Navigating Your Career Path: A Guide to O*Net and My Next Move

In a previous blog, I discussed key factors to consider when embarking on a new career path or job search. I also introduced readers to O*Net and My Next Move. I have walked alongside individuals on their journey to success. There are definite opportunities for growth, self-discovery, and the pursuit of job satisfaction. Still, I also understand that this process can bring uncertainty and fear of the unknown. O*Net and My Next Move are websites with tools that will empower you to make well-informed, data-driven decisions. You can proceed on your career journey with confidence and assurance that you are on the right path instead of letting uncertainty and fear hold you back.


What is O*Net? O*Net stands for Occupational Information Network. O*Net online was created to provide the public access to the O*Net database of occupational information. Both O*Net and My Next Move were developed for the U.S. Department of Labor by the National Center for O*Net Development. What information can O*Net provide? It can provide guidance on skills, knowledge, abilities, work activities, and occupations that align with personal interests. The vast array of labor market research and occupational information provided by O*Net is astounding. According to the online overview, job seekers use O*Net to:

  • Find out which jobs fit with their interests, skills, and experience.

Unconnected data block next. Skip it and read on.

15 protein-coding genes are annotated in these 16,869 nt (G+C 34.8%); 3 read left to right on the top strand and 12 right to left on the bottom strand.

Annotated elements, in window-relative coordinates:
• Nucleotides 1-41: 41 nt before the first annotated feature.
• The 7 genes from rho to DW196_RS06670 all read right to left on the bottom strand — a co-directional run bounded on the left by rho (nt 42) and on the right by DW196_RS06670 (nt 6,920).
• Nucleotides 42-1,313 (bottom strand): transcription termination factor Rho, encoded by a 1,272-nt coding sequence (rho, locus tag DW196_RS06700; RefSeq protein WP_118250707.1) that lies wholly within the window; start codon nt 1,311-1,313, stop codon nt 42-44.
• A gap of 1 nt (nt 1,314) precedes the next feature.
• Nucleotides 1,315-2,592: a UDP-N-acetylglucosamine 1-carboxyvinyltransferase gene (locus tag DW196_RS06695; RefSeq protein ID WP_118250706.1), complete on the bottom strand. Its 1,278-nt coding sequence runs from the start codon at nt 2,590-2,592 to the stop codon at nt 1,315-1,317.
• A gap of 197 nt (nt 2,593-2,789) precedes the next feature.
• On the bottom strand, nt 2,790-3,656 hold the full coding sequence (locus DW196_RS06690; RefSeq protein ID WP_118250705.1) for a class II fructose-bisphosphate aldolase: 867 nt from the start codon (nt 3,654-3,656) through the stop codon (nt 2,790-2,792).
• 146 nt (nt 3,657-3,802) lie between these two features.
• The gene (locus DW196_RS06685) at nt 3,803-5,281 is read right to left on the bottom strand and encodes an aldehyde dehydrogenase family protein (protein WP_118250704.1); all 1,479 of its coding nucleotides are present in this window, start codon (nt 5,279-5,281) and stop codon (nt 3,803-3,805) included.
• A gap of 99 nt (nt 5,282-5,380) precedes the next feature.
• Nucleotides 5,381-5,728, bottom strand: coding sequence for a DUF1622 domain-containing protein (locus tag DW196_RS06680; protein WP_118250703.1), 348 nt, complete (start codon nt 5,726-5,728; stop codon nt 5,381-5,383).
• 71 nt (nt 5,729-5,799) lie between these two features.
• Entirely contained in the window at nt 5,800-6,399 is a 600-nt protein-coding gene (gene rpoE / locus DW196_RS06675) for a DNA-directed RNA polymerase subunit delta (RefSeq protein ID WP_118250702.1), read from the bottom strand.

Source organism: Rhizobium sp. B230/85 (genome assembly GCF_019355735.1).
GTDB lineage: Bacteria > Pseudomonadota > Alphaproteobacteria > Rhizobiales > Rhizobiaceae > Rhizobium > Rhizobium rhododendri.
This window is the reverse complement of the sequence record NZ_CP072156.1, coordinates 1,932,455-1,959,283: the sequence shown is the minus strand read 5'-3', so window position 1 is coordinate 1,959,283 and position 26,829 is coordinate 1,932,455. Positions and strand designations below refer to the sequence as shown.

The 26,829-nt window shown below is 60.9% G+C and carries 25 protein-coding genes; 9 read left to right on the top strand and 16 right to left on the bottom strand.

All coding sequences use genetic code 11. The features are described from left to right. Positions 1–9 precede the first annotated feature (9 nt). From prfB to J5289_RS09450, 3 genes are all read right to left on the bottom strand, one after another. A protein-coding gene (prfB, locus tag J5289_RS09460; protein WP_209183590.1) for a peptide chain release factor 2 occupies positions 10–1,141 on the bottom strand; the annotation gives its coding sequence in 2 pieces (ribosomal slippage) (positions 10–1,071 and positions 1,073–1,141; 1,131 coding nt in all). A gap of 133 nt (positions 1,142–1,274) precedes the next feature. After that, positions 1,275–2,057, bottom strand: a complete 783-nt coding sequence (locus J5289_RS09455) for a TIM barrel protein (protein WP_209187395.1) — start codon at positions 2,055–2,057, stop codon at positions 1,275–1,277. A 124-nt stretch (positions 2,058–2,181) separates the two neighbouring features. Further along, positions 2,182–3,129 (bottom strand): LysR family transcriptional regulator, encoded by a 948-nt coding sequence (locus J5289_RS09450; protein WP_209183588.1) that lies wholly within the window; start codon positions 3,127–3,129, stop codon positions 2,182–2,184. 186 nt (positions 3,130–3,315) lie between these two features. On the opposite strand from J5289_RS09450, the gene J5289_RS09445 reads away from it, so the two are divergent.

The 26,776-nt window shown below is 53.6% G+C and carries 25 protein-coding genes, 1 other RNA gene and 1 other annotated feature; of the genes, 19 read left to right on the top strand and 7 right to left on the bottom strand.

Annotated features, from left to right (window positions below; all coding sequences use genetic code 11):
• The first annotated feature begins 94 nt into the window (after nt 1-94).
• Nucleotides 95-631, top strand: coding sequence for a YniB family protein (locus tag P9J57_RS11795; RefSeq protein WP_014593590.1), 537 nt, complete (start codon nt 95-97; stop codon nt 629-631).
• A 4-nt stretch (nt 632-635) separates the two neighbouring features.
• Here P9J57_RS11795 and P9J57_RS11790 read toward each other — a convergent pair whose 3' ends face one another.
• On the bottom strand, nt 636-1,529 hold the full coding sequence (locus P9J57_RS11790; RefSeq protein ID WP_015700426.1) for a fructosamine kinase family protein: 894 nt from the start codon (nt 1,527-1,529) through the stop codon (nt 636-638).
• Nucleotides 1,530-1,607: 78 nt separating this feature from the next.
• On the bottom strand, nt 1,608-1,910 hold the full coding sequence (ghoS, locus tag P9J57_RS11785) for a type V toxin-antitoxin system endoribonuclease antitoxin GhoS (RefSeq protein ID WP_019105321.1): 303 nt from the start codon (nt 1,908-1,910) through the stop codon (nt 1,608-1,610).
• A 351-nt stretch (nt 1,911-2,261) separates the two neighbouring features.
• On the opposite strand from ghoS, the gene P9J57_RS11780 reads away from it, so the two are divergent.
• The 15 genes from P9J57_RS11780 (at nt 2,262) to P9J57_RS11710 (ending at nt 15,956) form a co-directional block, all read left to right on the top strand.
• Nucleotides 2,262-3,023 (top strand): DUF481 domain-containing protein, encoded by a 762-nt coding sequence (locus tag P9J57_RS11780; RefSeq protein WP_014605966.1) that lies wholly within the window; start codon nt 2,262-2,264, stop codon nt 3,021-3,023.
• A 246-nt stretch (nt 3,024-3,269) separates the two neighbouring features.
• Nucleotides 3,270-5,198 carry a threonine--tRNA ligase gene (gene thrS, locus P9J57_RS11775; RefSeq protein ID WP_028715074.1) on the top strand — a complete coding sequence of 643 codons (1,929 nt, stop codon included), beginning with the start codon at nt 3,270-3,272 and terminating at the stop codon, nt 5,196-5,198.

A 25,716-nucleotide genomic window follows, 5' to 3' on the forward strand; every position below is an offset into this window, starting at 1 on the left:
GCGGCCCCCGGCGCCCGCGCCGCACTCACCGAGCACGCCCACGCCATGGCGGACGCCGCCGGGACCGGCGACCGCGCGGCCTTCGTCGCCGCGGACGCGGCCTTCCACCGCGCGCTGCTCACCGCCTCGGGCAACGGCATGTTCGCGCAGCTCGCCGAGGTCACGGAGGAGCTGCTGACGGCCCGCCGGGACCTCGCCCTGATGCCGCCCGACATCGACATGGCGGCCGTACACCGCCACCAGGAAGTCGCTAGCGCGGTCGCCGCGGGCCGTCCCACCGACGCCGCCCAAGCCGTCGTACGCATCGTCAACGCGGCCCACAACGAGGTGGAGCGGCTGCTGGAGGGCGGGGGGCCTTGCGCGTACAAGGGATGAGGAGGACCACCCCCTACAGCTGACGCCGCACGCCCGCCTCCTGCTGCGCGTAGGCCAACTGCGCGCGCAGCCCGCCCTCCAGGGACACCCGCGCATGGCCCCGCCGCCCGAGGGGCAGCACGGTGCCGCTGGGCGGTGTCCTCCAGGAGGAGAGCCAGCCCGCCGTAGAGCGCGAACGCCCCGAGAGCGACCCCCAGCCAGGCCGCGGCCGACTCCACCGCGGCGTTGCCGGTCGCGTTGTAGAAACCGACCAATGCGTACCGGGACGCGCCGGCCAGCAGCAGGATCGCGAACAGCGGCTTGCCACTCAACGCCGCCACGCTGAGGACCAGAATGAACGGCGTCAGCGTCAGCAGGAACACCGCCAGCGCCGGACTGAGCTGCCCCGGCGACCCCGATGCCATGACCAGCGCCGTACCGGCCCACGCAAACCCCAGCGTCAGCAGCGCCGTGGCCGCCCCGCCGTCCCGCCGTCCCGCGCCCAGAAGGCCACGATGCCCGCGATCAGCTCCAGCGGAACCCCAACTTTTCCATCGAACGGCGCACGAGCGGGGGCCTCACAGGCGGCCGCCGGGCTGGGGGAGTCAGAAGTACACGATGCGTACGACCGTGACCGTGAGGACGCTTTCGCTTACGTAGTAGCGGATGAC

• Explore growth career profiles using the latest available labor market data.
  • Research what it takes to get their dream job.
  • Maximize earning potential and job satisfaction.
  • Know what it takes to be successful in their field and related occupations.

Some key features of O*Net include occupation and industry search, skills search, abilities, work values, and interests search, as well as occupational outlooks. I will briefly overview these features and how you can use them.

Occupation and Industry Search

Occupations are a job or vocation an individual does to pursue a career or earn a living. Industries are determined by grouping organizations and businesses that perform similar activities, manufacture or sell similar products, or offer similar services.

For O*Net, occupations are included based on the percentage of individuals employed in the industry. Some examples of industries include Accommodation and Food Services, Health Care and Social Assistance, and Manufacturing.

When searching by industry, a list of occupations is provided along with their projected growth and projected job openings over a period of 10 years. This information can help you make data-informed decisions about jobs and careers to pursue. When looking at a specific occupation, there are seven categories as follows:


Skills Search

O*Net provides the ability to browse both basic skills and cross-functional skills. Basic skills are the abilities that help you learn and understand things quickly. They are talents that make it easier for you to learn new things. Cross-functional skills help you perform tasks that may be required in multiple jobs. These skills allow you to perform valuable functions in many different positions. You may have heard these cross-functional skills called transferable skills. The names are used interchangeably. These skills are not job or industry-specific but may be valuable in various settings, thus making them transferable.

When looking through both the basic and cross-functional skills, I recommend noting the skills that you have. When I was an employment specialist, a skills checklist was one of the first tasks I typically assigned to a job seeker. This information is invaluable in the search and can be used on a resume.